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My Journey to Umbrae: Author Debbie Manber Kupfer

With the release of her newest book, Umbrae, I've invited friend and fellow author Debbie Manber Kupfer in for a visit. Umbrae is the third installment in Debbie's shapefiting series, The P.A.W.S. Saga. Please feel free to also check out Debbie's facebook event.

When I first started writing P.A.W.S. I knew I would have to at some point go back and write Celia and Max’s story. The characters are dear to me as they are based off my own omama and opapa, who fled from Nazi-ruled Vienna.

In the second book of the P.A.W.S. Saga, Miri is given an ancient book from an equally ancient crone when she goes back to her childhood home in the Lower East Side of Manhattan. Miri is disappointed when she discovers the pages are blank, but feels sure that there is a story waiting for her beneath the blank pages.

It is this story that slowly unravels in Umbrae. Miri journeys to the Holy Land to the city of Safed where she meets a Rabbi from an old magical family. He helps her begin the process of reading her grandmother’s history hidden beneath the blank pages of the book of Argentum.

But there’s more. As I was writing Celia’s story a separate world emerged, a shadow world below our own that I called Umbrae. Suddenly the world I’d created with P.A.W.S. which already covers all of our own had another dimension that I had not imagined in my original concept for P.A.W.S.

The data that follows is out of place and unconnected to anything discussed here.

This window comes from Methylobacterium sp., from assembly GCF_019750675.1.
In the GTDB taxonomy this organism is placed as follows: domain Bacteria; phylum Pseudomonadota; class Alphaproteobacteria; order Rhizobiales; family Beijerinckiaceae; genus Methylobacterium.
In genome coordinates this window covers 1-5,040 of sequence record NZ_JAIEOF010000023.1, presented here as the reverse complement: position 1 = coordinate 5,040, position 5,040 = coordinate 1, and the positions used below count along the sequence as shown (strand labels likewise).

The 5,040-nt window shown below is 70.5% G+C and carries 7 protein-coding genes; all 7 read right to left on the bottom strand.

However, much as I wanted to dive right in and explore Umbrae there were other important issues I needed to touch upon first. I needed to return to Nazi occupied Vienna. My father was six years old when he came to England on the Kindertransport. Without the kindness of the British people who took in child refugees like my dad, I would not exist today to tell my story. His parents, my omama and opapa, were luckier than most. They were able to follow their son and the family was reunited.

Not all of the family survived. Recently I went through the documents and photographs that my father had gathered over the years and found notifications of two family members who had died at the hands of the Nazis. One of them was named Otillia and I use her name in Umbrae in her memory. In my story she survives.

In these difficult times it is important to remember and retell our history. As George Santayana said, “Those who cannot remember the past are condemned to repeat it.”

So yes, let us delve into fantasy, but let us use that fantasy to remember the lessons of the past.

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